Gender Pay Gap Reporting
Lewis Silkin can advise large employers on producing their first gender pay gap reports by April 2018 at the latest, based on payroll data from April 2017.
Properly structured, this can be conducted on a legally privileged basis allowing employers to plan for how to address difficult issues raised by the results without creating disclosable documents. We understand that addressing the gender pay gap is also about wider HR and employment relations issues such as hiring, promotion and appraisal processes. We are ideally placed to help you develop and implement an action plan addressing all relevant legal, HR, practical and operational challenges.
Key steps for employers include the following:
- working out if you are in scope. A legal entity with 250 or more ‘relevant employees’ will have to report its gender pay gap. If you are part of a group of companies, multiple entities may need to comply. Pending clarification in the final version of the regulations, ‘relevant employees’ could include not just ‘ordinary’ employees, but also other types of workers and even some self-employed contractors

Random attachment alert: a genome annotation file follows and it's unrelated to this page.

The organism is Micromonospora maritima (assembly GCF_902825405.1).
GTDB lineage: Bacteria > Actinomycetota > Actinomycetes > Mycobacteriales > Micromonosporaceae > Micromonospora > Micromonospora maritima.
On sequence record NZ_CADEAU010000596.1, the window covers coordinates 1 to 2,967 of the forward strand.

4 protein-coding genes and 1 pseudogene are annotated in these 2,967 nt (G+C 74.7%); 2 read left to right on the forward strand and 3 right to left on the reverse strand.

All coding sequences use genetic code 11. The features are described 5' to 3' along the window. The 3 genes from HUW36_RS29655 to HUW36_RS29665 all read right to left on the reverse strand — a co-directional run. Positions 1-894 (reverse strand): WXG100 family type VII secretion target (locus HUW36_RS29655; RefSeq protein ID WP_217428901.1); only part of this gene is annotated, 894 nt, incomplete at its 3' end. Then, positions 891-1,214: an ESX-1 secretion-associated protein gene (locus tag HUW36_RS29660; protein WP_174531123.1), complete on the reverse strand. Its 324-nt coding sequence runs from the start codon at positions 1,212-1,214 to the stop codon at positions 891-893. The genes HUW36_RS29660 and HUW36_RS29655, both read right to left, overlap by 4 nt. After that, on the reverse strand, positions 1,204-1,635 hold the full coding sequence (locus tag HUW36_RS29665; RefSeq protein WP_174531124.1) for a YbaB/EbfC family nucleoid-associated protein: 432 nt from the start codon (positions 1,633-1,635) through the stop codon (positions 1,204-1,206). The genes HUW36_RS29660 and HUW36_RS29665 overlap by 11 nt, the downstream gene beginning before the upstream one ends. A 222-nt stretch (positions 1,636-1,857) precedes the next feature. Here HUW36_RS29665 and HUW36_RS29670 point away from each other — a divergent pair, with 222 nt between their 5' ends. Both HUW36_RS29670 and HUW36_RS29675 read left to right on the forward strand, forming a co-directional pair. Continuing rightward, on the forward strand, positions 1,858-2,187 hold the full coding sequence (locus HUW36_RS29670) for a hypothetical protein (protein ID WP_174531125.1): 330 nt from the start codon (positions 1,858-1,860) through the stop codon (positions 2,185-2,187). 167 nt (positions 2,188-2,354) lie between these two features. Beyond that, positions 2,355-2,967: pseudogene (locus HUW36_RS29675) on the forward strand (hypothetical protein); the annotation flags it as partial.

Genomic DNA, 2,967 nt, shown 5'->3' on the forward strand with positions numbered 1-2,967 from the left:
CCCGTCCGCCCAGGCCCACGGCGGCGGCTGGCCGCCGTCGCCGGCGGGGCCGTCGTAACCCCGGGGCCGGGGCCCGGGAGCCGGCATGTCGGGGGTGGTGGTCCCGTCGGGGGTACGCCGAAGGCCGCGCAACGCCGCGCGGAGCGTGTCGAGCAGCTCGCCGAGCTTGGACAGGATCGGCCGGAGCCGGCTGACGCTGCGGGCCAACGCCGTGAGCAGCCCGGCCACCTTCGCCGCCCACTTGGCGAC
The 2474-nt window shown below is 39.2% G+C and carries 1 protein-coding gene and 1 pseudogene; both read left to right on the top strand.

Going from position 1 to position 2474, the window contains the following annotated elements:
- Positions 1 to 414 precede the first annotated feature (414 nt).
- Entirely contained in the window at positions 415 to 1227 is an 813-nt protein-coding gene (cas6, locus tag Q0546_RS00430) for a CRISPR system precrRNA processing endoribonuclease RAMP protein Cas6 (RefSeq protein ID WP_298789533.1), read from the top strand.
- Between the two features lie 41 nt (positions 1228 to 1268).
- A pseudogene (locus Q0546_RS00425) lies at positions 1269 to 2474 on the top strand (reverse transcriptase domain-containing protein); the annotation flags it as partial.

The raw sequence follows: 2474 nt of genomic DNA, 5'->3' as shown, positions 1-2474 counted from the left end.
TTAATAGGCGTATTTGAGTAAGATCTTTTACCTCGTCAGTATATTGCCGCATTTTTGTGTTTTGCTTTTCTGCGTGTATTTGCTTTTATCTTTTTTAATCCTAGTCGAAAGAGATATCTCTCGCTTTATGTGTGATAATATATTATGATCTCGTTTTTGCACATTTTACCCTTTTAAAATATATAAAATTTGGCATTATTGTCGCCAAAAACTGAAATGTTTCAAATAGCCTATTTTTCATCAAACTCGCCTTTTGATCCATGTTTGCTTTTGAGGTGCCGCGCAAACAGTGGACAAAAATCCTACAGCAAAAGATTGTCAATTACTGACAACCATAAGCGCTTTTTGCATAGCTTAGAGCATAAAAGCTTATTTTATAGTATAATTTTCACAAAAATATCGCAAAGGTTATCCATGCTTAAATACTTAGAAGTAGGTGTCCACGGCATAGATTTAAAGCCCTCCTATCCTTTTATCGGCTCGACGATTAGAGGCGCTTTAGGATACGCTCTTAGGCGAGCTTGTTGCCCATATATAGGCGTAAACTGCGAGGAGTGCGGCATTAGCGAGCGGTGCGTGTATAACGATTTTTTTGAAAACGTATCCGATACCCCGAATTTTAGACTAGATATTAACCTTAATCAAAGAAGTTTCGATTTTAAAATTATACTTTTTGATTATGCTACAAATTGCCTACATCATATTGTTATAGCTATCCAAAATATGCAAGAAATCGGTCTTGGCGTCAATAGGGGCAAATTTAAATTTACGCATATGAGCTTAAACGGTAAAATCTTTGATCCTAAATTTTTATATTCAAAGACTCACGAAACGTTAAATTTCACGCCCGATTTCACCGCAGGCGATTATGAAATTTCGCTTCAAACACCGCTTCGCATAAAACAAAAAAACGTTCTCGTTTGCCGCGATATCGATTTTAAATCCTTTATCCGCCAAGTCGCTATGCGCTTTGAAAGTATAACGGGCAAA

- trialing the process. Employers should consider a “dry run” to get an idea of what they will need to report. This in turn will allow them to consider what factors might be generating any pay gap or skewing their figures, and what narrative they could include in their report to put gender pay gap statistics into context
- change your pay practices to improve your statistics. A range of steps should be considered. Would managers benefit from clearer guidance on how to make decisions on salary reviews and bonuses? Should managers attend unconscious bias training? Are appraisals structured in such a way as to control for gender bias? Could programmes to encourage the career development and progression of female staff be developed or improved upon?
Tom Heys writes for Employee Benefits: Gender pay gap reporting for smaller employers could be problematic05 September 2018
In an article for Employee Benefits, Tom Heys discusses Gender Pay Gap reporting and how the Business, Energy and Industrial Strategy Committee's recommendations to extend reporting to companies with over 50 employees will affect smaller businesses.